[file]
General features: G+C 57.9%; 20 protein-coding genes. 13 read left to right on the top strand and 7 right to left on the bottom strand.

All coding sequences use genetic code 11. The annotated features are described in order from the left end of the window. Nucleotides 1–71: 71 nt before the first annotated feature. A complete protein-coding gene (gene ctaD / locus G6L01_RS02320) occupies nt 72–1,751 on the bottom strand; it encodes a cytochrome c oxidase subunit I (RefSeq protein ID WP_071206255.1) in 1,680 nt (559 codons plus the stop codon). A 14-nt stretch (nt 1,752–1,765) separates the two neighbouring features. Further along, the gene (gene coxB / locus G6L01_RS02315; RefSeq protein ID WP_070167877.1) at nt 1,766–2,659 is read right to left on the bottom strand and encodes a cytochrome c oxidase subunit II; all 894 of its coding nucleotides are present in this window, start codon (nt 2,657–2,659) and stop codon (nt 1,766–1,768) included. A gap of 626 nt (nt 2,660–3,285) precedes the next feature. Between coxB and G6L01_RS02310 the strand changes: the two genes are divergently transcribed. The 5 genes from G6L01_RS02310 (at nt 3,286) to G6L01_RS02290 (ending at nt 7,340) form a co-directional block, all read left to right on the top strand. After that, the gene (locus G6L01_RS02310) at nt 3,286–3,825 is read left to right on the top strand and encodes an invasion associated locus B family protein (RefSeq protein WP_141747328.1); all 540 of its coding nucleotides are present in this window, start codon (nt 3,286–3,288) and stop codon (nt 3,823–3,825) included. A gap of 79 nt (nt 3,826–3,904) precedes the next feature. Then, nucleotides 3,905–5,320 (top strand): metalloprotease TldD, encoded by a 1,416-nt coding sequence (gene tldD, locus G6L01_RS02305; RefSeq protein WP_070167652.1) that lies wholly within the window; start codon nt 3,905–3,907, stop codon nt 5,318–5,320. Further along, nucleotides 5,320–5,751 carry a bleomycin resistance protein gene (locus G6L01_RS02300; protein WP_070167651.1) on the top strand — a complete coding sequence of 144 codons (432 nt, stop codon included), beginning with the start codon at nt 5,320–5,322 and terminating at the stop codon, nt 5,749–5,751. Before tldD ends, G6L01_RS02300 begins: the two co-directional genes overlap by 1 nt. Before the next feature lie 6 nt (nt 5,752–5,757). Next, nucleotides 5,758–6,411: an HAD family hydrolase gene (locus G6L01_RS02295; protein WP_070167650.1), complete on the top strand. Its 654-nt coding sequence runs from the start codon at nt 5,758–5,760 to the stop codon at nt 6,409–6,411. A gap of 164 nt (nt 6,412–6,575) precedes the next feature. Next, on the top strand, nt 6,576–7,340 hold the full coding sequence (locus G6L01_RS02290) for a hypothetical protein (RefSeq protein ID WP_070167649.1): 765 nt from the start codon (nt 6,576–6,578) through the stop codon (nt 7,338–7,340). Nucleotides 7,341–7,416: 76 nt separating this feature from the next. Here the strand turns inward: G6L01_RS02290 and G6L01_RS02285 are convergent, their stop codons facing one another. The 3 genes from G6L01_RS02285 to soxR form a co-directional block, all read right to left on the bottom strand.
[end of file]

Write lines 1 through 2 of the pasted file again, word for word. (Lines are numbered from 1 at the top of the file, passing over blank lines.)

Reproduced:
General features: G+C 57.9%; 20 protein-coding genes. 13 read left to right on the top strand and 7 right to left on the bottom strand.

All coding sequences use genetic code 11. The annotated features are described in order from the left end of the window. Nucleotides 1–71: 71 nt before the first annotated feature. A complete protein-coding gene (gene ctaD / locus G6L01_RS02320) occupies nt 72–1,751 on the bottom strand; it encodes a cytochrome c oxidase subunit I (RefSeq protein ID WP_071206255.1) in 1,680 nt (559 codons plus the stop codon). A 14-nt stretch (nt 1,752–1,765) separates the two neighbouring features. Further along, the gene (gene coxB / locus G6L01_RS02315; RefSeq protein ID WP_070167877.1) at nt 1,766–2,659 is read right to left on the bottom strand and encodes a cytochrome c oxidase subunit II; all 894 of its coding nucleotides are present in this window, start codon (nt 2,657–2,659) and stop codon (nt 1,766–1,768) included. A gap of 626 nt (nt 2,660–3,285) precedes the next feature. Between coxB and G6L01_RS02310 the strand changes: the two genes are divergently transcribed. The 5 genes from G6L01_RS02310 (at nt 3,286) to G6L01_RS02290 (ending at nt 7,340) form a co-directional block, all read left to right on the top strand. After that, the gene (locus G6L01_RS02310) at nt 3,286–3,825 is read left to right on the top strand and encodes an invasion associated locus B family protein (RefSeq protein WP_141747328.1); all 540 of its coding nucleotides are present in this window, start codon (nt 3,286–3,288) and stop codon (nt 3,823–3,825) included. A gap of 79 nt (nt 3,826–3,904) precedes the next feature. Then, nucleotides 3,905–5,320 (top strand): metalloprotease TldD, encoded by a 1,416-nt coding sequence (gene tldD, locus G6L01_RS02305; RefSeq protein WP_070167652.1) that lies wholly within the window; start codon nt 3,905–3,907, stop codon nt 5,318–5,320. Further along, nucleotides 5,320–5,751 carry a bleomycin resistance protein gene (locus G6L01_RS02300; protein WP_070167651.1) on the top strand — a complete coding sequence of 144 codons (432 nt, stop codon included), beginning with the start codon at nt 5,320–5,322 and terminating at the stop codon, nt 5,749–5,751. Before tldD ends, G6L01_RS02300 begins: the two co-directional genes overlap by 1 nt. Before the next feature lie 6 nt (nt 5,752–5,757). Next, nucleotides 5,758–6,411: an HAD family hydrolase gene (locus G6L01_RS02295; protein WP_070167650.1), complete on the top strand. Its 654-nt coding sequence runs from the start codon at nt 5,758–5,760 to the stop codon at nt 6,409–6,411. A gap of 164 nt (nt 6,412–6,575) precedes the next feature. Next, on the top strand, nt 6,576–7,340 hold the full coding sequence (locus G6L01_RS02290) for a hypothetical protein (RefSeq protein ID WP_070167649.1): 765 nt from the start codon (nt 6,576–6,578) through the stop codon (nt 7,338–7,340). Nucleotides 7,341–7,416: 76 nt separating this feature from the next. Here the strand turns inward: G6L01_RS02290 and G6L01_RS02285 are convergent, their stop codons facing one another. The 3 genes from G6L01_RS02285 to soxR form a co-directional block, all read right to left on the bottom strand.